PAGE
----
PATTON TOWNSHIP — While the up-front cost is steep, resident Steve Zappe said he’s interested in learning more about a proposal to bring public water lines to a western part of the township.
Officials held a public meeting Thursday for residents of the Graycairn and Ambleside neighborhoods, through which a water line likely would travel to get to Ridgemont, its final destination.
About two dozen residents attended. Some had questions or concerns — many of which were related to the cost and connection details.
While Zappe doesn’t live right on the proposed line, but on a side street, State College Borough Water Authority Executive Director Max Gill said there’s potential to expand further in the future.
“Our well water is free, but it doesn’t have fluoride, and it’s not maintained to the higher standard,” Zappe said. “We have it tested every six months and it’s fine, but bacteria could get in there, and there’s the potential for the well to go dry.”
Gill said the authority plans to survey residents in that area to gauge interest.
The proposal developed after the Ridgemont Water Association — which operates three small water systems serving 54 homes in the Ridgemont neighborhood, on Harvard Road — this spring asked the township for permission to request a public water line extension.
Bryce Boyer, a township supervisor who lives in the neighborhood and has served as water system administrator, said the system is 50 years old and deteriorating.
“It would take $75,000 to $100,000 put into our original system to make it 100 percent,” he said.
The area also is devoid of fire hydrants because there isn’t enough capacity. Adding fire protection will increase property values and reduce insurance costs, Boyer said.
Residents close to fire hydrants also pay a township assessment each year for maintenance, equal to 7 cents per foot of yard frontage.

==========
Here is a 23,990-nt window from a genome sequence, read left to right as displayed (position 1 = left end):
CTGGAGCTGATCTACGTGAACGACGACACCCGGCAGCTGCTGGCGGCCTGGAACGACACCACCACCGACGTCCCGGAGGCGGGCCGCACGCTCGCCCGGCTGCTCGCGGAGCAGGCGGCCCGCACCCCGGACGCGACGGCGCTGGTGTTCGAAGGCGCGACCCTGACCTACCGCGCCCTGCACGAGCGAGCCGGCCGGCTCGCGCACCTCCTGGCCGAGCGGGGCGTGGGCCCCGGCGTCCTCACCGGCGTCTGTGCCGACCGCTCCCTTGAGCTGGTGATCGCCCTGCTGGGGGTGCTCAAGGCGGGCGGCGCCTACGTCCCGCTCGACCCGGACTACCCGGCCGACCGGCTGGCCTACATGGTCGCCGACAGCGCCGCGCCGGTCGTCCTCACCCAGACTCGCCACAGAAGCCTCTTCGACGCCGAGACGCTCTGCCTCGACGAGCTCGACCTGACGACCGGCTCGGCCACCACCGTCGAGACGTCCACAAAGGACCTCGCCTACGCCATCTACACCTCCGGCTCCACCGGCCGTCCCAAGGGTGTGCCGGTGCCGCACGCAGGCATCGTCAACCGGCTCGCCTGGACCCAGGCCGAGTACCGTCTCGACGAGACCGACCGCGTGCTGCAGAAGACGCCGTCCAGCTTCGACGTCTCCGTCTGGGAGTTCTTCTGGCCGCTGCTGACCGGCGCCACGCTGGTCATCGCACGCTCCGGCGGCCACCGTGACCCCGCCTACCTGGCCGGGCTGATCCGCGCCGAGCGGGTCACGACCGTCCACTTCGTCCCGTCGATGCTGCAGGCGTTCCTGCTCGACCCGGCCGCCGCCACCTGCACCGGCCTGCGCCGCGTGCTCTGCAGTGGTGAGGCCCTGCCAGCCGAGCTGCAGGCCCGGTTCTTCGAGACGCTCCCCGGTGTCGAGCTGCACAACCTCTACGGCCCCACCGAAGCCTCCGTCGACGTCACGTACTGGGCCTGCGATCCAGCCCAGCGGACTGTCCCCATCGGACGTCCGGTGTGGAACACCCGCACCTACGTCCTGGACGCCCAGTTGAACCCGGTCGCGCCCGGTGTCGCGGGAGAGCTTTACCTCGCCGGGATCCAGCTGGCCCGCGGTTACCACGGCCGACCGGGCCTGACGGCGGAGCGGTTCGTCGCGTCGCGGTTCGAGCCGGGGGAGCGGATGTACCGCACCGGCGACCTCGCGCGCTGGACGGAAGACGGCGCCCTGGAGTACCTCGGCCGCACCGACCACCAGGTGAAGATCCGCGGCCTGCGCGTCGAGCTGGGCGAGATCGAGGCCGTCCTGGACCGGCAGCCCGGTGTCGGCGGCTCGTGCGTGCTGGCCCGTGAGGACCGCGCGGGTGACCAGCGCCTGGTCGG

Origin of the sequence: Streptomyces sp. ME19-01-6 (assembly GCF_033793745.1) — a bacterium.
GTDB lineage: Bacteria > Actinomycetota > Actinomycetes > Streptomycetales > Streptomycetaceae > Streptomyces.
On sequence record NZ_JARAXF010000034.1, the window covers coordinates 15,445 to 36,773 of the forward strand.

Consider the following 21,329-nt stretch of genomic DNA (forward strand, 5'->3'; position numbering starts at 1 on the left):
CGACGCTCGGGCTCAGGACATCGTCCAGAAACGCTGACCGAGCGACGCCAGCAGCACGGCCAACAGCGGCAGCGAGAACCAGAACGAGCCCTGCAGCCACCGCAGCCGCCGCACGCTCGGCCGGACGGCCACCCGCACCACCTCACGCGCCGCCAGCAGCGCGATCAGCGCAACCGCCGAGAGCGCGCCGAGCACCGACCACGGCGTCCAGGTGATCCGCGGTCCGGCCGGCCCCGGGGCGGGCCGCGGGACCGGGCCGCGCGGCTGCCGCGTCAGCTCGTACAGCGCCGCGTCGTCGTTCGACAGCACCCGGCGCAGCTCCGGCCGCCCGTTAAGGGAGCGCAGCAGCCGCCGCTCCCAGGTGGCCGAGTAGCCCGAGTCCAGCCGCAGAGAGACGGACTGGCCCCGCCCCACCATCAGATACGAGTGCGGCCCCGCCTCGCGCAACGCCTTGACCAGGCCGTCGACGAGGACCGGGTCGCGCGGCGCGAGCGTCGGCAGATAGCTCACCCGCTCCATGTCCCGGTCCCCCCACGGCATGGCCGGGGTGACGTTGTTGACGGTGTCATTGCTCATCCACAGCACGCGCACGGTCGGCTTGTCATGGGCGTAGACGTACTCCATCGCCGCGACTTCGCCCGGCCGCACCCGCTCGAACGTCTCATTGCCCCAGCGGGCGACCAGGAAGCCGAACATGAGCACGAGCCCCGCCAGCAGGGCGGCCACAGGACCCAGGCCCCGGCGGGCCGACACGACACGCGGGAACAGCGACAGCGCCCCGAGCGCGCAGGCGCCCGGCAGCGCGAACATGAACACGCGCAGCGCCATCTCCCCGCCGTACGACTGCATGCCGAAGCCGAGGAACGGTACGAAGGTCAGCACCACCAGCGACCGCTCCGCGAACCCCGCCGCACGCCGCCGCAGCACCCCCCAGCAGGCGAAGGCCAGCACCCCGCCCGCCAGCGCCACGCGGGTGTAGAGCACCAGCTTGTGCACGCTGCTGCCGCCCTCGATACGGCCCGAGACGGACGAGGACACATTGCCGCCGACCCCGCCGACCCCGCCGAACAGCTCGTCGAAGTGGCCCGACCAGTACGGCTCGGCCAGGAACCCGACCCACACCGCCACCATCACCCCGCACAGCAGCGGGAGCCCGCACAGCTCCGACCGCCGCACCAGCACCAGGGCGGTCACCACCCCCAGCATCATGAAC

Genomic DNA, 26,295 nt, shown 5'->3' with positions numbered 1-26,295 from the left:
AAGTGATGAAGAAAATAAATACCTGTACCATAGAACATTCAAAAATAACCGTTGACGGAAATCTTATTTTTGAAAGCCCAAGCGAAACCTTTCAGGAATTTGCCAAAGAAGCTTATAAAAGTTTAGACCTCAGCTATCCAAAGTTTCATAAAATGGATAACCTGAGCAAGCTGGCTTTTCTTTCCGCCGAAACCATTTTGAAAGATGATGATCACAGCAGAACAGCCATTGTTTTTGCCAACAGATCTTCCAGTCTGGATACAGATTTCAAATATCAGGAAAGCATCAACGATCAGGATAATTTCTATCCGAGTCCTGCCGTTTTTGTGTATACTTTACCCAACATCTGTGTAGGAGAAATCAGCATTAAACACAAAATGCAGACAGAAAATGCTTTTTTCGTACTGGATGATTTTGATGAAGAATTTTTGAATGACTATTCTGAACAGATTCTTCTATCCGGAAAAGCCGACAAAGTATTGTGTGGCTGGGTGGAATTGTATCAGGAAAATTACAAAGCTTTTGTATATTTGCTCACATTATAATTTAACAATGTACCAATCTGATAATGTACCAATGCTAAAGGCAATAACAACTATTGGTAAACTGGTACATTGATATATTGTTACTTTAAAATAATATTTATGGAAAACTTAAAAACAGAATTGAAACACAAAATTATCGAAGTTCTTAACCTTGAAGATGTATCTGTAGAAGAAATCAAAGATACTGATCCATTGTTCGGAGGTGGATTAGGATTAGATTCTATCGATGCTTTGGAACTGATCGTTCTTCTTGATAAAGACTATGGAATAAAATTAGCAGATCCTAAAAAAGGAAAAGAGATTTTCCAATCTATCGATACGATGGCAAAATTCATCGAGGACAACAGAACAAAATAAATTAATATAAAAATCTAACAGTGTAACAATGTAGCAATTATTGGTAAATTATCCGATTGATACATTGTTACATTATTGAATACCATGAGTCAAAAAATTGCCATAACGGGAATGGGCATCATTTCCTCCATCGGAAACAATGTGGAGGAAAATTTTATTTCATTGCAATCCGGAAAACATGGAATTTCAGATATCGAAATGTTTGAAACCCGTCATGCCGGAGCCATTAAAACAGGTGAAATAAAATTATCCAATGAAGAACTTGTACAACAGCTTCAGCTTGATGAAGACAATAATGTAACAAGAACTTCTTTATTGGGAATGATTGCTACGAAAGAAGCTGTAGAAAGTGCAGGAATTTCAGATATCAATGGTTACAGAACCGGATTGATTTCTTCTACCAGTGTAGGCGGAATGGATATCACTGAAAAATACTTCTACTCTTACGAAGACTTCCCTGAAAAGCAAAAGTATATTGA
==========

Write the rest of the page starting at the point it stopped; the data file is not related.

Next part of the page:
Out of three possible line extensions, Gill has proposed the longest, which is estimated to cost $960,000.
That extension would run along Buffalo Run Road/state Route 550 from Deerbrook Drive to Meeks Lane, to Heiskel Drive, along the entire length of Skytop Lane, to North Atherton Street/old U.S. Route 322, and to upper Harvard Road.
About 60 residents along that route could hook up to the new line, but wouldn’t be required to do so. Gill said a connection fee likely would run close to $7,000, with an additional $1,000 to $1,500 to disconnect from the well and connect to the public line.
“What we’re trying to do is, through assistance from the water authority and the township, we’re trying to allow as many people as possible to connect,” Gill said. “We would hope that in 10 years, we get half the homes connected.”
The new line could serve about 150 homes. Gill said installation likely would happen between next spring and fall.
Gill said the authority will fund part of the project, as will Ridgemont, and asked the township supervisors last month for $200,000.
Supervisors were supportive at that time, and Manager Doug Erickson said the Patton Township Water Authority likely can fund at least half that cost.
That authority operated water lines mostly in Toftrees, and sold the lines to the borough authority more than 20 years ago. Erickson said the township authority just operates a tap at the municipal building today for a few residents.
That authority has about $300,000, Erickson said, mostly from the previous sale of water lines.
Erickson expects a township financing decision within four to six weeks, as supervisors consider the latest plan for capital projects.
Jessica VanderKolk can be reached at 235-3910. Follow her on Twitter@jVanReporter.